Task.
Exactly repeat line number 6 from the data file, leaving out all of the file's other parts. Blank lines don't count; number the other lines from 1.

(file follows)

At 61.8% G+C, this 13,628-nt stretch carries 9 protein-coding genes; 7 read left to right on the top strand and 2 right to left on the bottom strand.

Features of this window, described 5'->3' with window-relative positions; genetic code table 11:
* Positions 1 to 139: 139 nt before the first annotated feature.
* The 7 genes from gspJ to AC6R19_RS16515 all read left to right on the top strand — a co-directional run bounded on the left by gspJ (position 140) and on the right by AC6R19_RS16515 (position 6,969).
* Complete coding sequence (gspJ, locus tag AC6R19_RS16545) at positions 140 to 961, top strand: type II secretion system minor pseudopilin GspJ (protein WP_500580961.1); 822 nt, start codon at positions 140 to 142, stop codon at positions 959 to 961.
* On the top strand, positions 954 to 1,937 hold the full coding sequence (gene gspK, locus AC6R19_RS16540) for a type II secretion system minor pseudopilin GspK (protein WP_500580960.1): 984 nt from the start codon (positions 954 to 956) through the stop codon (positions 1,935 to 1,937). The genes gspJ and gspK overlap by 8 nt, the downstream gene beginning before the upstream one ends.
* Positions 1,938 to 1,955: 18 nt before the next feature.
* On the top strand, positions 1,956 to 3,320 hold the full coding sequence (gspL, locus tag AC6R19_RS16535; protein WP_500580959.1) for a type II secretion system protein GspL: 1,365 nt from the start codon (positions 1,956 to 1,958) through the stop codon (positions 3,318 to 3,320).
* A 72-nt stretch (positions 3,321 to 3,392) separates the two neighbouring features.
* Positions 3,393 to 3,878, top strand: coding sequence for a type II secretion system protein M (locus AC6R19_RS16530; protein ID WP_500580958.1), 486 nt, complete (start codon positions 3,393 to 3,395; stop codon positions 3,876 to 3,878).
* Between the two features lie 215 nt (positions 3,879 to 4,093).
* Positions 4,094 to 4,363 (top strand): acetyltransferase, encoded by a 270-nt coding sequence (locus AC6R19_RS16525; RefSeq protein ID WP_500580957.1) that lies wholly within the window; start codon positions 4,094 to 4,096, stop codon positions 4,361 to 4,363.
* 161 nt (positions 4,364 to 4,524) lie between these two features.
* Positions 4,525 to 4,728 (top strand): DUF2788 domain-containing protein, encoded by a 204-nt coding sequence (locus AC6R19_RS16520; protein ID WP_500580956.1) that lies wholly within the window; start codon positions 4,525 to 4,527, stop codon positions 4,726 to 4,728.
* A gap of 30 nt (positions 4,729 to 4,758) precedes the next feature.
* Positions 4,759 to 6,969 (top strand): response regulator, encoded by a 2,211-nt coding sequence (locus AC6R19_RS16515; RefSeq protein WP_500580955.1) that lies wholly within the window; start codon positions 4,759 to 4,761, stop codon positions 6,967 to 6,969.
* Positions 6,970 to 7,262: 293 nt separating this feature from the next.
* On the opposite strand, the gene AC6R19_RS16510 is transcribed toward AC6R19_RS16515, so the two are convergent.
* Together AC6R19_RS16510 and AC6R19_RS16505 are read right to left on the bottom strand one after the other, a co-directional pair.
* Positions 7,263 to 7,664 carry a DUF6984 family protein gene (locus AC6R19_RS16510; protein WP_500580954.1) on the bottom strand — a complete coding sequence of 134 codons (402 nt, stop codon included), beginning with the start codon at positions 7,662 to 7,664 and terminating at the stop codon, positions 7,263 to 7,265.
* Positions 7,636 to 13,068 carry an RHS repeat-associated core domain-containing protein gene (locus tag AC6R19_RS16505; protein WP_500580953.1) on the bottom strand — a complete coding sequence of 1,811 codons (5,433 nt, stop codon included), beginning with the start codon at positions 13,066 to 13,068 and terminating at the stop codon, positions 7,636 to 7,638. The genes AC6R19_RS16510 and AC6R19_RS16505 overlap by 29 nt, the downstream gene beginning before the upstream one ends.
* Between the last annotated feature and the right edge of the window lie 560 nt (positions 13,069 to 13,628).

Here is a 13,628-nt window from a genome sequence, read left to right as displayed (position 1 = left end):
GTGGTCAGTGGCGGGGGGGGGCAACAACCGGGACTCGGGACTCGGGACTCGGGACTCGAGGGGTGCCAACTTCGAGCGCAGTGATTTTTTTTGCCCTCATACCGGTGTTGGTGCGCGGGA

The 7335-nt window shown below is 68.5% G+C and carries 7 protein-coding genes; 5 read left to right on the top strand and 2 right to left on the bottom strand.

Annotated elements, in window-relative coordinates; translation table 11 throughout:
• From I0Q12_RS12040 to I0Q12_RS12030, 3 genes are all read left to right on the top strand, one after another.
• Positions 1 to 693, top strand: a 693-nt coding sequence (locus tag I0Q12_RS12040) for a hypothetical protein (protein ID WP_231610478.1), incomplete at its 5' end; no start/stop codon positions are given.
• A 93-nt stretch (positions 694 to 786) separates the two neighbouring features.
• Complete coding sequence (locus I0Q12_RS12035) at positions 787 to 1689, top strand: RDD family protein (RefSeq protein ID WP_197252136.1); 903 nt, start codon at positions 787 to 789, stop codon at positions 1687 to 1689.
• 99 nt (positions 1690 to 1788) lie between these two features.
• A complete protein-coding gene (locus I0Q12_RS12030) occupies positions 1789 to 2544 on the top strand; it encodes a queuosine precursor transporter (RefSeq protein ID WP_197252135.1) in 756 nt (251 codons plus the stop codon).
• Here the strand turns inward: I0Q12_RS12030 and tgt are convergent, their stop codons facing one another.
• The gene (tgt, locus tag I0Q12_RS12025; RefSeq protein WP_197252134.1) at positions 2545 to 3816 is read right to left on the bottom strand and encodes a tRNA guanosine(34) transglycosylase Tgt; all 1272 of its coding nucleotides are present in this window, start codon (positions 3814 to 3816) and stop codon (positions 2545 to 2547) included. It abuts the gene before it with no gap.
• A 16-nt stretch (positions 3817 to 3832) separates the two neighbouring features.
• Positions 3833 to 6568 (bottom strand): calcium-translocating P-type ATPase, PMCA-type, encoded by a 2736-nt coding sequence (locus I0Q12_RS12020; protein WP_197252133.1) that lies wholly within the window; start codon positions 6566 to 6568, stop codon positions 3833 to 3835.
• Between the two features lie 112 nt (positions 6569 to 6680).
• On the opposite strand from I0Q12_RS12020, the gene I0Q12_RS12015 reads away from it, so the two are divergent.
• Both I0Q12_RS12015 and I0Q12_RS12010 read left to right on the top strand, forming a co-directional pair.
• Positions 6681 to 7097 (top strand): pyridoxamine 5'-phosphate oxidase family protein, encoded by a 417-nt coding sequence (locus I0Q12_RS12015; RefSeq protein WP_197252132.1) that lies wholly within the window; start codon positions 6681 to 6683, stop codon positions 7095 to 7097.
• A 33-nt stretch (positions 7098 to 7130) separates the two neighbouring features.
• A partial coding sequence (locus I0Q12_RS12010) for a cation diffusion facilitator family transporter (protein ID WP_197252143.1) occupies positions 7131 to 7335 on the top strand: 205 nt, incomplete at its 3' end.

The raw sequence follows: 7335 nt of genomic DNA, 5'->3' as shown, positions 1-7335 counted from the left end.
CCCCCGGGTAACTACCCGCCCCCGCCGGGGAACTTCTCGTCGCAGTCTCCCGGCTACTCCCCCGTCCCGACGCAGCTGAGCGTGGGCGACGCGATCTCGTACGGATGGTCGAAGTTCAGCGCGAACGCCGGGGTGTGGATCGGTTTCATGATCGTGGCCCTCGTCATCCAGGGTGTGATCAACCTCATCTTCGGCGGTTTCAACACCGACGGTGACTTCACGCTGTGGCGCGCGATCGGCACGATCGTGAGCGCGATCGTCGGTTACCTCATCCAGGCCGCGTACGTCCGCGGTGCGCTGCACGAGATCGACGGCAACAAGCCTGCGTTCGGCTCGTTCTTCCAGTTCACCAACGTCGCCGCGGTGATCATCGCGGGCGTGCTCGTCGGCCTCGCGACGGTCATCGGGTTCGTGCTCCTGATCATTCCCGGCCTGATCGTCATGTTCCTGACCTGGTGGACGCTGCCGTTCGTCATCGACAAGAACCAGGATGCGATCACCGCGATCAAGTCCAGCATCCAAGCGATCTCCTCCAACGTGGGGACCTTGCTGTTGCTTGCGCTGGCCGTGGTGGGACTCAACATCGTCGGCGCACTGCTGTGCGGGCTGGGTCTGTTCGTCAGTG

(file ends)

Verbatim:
* On the top strand, positions 954 to 1,937 hold the full coding sequence (gene gspK, locus AC6R19_RS16540) for a type II secretion system minor pseudopilin GspK (protein WP_500580960.1): 984 nt from the start codon (positions 954 to 956) through the stop codon (positions 1,935 to 1,937). The genes gspJ and gspK overlap by 8 nt, the downstream gene beginning before the upstream one ends.